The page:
Backed by more than two decades of its own research on Chicago’s public schools, the University of Chicago Urban Education Institute this week launched a new project to help track and improve the college-going and graduation rates of students from the nation’s third largest public school system.
The “To & Through Project” is a three-part series, which will include research reports from university’s research arm on the city’s schools, the Consortium on Chicago School Research, and tools for parents, students and educators about what each group needs to do at each grade to ensure success at both the K-12 level and in college.
For example, parents, students and educators are expected to focus on grades and attendance in the 5th, 6th, 7th and 8th grades. In 9th grade, there should be a focus on freshman On-Track (a Chicago district program aimed at keeping 9th graders in school and on the path to graduation), grades and attendance by all groups. Parents and students should home in on grades and test scores in grades 10 through 12, with a heavier emphasis on the college application process in 11th and 12th grades. Educators at those levels are expected to focus on engaging instruction, creating a college-going culture, college-matching and implementing effective strategies to assist students with college choices in 11th through 12th grades.
The project was timed to launch with this week’s research brief, which showed increases in both the high school and college graduation rates for the city’s public school students.
In 2006, Consortium researchers estimated that only 8 out of 100 Chicago public school freshmen would go on to earn a four-year college degree by the age of 25. In 2014, the researchers’ analysis now puts that estimate at 14 out of 100.
The increase in the number of students attending college was largely the result of improved high school graduation rates. Previous research by the university had credited the focus on 9th graders through the district’s On-Track program as one of the major reasons for the higher graduation rate. Better data-tracking systems also helped.
While the four-year graduation rate increased to 73 percent from 58 percent, college enrollment rates rose only to 40 percent from 33 percent, according to researchers. And although the college enrollment rate increased, CPS students’ six-year college graduation rate was only 50 percent. Many of the city’s students were still not prepared for the rigor of college work. Additional barriers also got in the way of graduation, according to researchers.
The “To & Through project” will be rolled out in three parts. The first was this week’s release of the newest report, along with a website with a compilation of the consortium’s research on the schools and focus areas for various stakeholders. The university will release individual, school-level data in the spring and an interactive tool in the fall.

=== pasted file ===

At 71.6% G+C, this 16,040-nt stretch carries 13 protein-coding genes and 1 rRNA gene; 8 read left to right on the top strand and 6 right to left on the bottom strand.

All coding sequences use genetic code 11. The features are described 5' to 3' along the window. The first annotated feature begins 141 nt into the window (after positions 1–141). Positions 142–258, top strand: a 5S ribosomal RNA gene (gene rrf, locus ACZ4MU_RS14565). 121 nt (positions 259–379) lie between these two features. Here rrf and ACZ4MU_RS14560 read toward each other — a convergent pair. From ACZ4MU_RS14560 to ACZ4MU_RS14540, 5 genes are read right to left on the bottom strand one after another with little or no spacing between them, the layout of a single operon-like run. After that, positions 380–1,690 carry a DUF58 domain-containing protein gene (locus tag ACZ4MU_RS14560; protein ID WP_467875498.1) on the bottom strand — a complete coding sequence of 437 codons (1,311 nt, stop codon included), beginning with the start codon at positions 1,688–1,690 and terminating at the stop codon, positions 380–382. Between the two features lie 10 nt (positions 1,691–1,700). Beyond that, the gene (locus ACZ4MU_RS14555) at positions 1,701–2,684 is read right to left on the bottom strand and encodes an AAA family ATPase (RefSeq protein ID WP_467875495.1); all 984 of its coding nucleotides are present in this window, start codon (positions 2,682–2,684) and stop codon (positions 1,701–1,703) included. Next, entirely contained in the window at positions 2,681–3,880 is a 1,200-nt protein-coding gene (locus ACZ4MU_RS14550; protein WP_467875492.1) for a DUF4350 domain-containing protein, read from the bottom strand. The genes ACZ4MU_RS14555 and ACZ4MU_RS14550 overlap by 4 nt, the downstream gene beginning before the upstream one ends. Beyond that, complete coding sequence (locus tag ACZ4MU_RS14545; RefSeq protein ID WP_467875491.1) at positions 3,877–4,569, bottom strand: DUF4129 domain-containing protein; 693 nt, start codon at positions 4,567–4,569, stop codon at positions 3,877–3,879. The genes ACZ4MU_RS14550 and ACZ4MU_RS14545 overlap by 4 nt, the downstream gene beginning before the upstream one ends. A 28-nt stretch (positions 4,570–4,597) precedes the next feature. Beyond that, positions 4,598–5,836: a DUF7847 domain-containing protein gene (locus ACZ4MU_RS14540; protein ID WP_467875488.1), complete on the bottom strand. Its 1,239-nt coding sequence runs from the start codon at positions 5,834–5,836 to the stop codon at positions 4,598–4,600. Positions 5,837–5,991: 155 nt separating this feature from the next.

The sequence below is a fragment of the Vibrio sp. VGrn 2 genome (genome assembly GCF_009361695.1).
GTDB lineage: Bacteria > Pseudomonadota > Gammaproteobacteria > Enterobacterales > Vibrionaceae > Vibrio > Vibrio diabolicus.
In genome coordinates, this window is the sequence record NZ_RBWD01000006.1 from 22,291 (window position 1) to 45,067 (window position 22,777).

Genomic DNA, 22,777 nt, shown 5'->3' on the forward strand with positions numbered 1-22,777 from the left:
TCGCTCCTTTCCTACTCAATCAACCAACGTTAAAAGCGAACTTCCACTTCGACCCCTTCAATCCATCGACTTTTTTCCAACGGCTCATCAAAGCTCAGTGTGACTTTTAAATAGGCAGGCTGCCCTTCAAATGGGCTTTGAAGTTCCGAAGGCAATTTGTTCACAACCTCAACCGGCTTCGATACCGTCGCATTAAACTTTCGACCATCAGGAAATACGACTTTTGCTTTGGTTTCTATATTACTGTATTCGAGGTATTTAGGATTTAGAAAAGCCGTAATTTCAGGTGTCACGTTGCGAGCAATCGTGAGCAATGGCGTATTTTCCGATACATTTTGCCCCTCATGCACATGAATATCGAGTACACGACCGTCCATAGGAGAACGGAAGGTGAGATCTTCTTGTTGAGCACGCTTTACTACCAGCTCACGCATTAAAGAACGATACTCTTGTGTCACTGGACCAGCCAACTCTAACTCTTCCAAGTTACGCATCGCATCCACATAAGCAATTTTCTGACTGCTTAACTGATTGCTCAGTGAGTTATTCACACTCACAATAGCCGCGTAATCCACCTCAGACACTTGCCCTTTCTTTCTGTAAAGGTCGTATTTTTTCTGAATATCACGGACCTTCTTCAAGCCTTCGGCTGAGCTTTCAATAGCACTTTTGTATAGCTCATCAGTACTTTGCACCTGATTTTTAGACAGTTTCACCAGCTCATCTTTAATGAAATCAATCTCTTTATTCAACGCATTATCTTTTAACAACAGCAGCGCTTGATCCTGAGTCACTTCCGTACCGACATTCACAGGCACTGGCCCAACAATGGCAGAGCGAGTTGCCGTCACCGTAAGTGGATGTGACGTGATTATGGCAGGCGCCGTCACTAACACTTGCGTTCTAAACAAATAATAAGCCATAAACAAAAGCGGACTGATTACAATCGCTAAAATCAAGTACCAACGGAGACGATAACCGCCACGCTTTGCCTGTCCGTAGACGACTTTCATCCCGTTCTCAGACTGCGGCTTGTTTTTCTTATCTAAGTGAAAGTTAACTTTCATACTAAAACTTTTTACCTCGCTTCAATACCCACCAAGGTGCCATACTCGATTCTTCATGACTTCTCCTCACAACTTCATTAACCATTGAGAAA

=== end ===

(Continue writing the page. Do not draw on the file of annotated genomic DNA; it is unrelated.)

With the University of Chicago’s report, the city school district also announced a partnership with 15 Chicago-area universities to help increase college enrollment for its graduates, keep them in school and improve their graduation rates. The goal of the compact, along with various other in-school initiatives, is to increase CPS students’ four-year college graduation rate to 60 percent by 2025.
In a statement announcing the compact, Barbara Byrd Bennett, the district’s chief executive officer, acknowledged the growth in the city’s graduation rate and the accompanying increase in scholarships for graduates of her system. But Byrd Bennett also took note of the areas where additional efforts and supports could have an impact.
“While we recognize this progress, we know our work isn’t done until all students are prepared to enter the 21st century workforce,” Byrd Bennett said. “Under this new partnership, leaders in higher education are joining together to increase the number of students who graduate and enter the workforce prepared and educated.”
The district will work with the universities and colleges that are part of the compact to develop support systems for students once they have enrolled in college. The group’s members will meet quarterly to share their progress and reassess goals and objectives.
Internally, CPS has also committed to a number of initiatives—such as increasing academic rigor and providing additional social and emotional supports for students—to help them get ready for college. The district is also ramping up training for school counselors and college advisors. Through eight workshops, it is hoping to help advisers increase their knowledge of how to help students plan an appropriate path for their post-high school careers, including how to match students more effectively with the best schools.
More information on “The To & Through Project” can be found at toandthrough.uchicago.edu
Source: Image from the University of Chicago Consortium on Chicago School Research
A version of this news article first appeared in the District Dossier blog.